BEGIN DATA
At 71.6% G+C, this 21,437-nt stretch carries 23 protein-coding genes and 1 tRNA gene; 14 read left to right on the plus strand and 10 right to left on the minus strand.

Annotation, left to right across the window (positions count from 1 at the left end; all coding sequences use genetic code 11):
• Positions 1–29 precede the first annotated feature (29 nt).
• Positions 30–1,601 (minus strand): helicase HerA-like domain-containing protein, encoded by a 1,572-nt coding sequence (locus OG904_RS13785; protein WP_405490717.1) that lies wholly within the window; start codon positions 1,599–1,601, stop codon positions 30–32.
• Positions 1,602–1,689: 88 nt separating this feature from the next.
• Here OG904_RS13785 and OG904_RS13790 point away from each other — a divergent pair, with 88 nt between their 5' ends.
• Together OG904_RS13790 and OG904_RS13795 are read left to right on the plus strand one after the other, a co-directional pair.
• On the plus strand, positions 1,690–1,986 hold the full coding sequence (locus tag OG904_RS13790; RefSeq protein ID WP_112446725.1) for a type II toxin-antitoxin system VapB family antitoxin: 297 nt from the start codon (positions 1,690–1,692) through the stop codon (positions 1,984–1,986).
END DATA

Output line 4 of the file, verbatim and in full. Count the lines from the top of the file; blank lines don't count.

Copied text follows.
• Positions 30–1,601 (minus strand): helicase HerA-like domain-containing protein, encoded by a 1,572-nt coding sequence (locus OG904_RS13785; protein WP_405490717.1) that lies wholly within the window; start codon positions 1,599–1,601, stop codon positions 30–32.